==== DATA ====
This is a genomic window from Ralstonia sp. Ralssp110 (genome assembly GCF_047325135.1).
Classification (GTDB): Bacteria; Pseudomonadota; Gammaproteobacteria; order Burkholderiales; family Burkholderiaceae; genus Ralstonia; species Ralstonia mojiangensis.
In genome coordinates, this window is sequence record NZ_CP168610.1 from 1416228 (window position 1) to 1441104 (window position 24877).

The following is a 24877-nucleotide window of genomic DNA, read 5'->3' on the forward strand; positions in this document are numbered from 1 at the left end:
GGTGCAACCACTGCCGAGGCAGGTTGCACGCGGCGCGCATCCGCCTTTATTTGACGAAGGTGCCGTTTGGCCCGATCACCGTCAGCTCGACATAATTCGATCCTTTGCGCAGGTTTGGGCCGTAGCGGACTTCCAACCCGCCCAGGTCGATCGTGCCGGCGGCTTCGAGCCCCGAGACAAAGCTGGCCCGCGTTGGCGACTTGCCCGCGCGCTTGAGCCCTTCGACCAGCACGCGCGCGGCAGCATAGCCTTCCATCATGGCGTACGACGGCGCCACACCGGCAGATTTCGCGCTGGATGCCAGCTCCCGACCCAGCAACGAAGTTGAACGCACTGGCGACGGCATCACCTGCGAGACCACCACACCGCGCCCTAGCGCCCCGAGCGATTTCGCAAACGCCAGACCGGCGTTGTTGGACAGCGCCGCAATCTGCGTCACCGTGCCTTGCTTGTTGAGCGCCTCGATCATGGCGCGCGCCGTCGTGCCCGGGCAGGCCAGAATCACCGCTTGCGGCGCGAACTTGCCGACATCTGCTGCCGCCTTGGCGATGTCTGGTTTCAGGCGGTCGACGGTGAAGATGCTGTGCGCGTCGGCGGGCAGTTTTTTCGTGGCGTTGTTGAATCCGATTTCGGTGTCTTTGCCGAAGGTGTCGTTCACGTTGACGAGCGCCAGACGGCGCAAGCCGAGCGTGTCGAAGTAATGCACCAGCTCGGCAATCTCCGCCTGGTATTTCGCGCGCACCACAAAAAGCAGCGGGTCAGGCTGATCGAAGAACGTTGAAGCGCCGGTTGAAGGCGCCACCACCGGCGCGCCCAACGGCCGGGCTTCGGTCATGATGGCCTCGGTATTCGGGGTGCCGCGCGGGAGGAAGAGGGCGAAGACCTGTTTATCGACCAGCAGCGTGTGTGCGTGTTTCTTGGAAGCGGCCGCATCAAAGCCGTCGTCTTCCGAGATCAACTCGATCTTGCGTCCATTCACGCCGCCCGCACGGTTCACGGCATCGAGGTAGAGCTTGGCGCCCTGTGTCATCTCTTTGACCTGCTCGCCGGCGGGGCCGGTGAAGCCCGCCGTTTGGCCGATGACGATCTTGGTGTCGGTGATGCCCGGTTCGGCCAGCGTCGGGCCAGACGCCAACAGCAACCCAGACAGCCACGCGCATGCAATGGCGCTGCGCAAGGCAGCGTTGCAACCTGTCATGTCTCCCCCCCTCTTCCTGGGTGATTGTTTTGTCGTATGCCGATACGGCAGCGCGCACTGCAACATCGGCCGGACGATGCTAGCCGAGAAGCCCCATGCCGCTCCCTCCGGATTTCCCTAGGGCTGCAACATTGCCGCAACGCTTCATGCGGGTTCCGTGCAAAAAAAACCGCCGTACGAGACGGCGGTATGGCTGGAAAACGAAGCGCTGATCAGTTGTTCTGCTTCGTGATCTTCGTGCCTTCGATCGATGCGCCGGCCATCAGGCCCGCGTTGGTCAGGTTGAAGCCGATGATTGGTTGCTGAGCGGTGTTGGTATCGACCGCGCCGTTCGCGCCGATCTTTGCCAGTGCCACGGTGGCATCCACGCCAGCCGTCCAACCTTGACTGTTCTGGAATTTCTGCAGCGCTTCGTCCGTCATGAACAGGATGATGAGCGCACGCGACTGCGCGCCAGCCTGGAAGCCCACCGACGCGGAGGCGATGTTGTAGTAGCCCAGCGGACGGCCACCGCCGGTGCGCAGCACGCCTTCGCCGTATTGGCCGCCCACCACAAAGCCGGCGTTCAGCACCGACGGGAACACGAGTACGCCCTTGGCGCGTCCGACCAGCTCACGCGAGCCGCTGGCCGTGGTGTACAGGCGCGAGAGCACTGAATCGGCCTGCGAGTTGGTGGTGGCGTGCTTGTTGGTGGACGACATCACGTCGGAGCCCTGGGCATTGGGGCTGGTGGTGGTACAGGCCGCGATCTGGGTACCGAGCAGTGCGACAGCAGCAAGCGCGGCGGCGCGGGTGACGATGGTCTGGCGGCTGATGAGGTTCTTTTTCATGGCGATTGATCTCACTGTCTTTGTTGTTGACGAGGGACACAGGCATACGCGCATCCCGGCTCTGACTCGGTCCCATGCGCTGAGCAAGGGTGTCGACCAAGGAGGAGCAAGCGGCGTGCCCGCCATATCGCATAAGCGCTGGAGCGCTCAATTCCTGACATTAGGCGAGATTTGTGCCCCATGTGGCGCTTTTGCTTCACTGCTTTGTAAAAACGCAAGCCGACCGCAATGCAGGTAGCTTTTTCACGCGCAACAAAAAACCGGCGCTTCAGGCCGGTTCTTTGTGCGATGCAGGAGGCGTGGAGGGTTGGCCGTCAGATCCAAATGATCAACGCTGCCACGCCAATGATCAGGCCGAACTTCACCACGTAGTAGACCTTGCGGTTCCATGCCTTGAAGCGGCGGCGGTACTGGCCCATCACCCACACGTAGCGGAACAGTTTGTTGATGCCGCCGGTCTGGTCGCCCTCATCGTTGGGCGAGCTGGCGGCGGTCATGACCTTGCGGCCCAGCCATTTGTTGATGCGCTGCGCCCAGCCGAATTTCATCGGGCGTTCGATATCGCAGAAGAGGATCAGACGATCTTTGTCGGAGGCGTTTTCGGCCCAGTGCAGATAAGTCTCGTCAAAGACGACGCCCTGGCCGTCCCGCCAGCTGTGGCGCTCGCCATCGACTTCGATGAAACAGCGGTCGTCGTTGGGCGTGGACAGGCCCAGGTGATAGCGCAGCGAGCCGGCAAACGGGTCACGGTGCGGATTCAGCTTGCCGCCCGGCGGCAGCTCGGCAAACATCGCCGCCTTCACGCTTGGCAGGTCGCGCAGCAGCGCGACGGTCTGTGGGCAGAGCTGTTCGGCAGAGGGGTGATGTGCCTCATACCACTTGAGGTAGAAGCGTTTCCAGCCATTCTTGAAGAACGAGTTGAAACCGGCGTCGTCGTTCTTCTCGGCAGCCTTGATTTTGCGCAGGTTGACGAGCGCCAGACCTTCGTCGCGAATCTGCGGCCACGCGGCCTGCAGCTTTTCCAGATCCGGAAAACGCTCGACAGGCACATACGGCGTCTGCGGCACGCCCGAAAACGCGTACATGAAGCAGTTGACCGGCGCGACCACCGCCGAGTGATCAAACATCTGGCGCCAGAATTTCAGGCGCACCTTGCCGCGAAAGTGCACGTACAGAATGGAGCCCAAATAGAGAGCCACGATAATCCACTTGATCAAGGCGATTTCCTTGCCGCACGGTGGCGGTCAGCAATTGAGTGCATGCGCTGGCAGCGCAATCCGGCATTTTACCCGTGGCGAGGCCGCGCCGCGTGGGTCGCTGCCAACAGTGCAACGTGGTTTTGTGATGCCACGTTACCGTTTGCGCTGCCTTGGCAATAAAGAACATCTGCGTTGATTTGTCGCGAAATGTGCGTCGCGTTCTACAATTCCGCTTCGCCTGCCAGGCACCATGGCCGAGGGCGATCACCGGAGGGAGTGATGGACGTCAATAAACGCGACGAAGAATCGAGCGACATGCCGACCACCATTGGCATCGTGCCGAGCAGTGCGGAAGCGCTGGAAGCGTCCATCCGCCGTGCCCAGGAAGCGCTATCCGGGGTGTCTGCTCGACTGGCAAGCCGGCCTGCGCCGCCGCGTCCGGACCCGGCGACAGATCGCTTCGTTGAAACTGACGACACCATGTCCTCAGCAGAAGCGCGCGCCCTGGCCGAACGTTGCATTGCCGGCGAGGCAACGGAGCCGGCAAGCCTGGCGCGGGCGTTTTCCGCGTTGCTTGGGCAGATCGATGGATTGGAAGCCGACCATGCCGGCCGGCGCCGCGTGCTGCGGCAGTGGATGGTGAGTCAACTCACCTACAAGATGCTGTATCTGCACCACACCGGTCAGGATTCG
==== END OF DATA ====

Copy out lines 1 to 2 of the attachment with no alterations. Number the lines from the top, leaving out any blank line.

This is a genomic window from Ralstonia sp. Ralssp110 (genome assembly GCF_047325135.1).
Classification (GTDB): Bacteria; Pseudomonadota; Gammaproteobacteria; order Burkholderiales; family Burkholderiaceae; genus Ralstonia; species Ralstonia mojiangensis.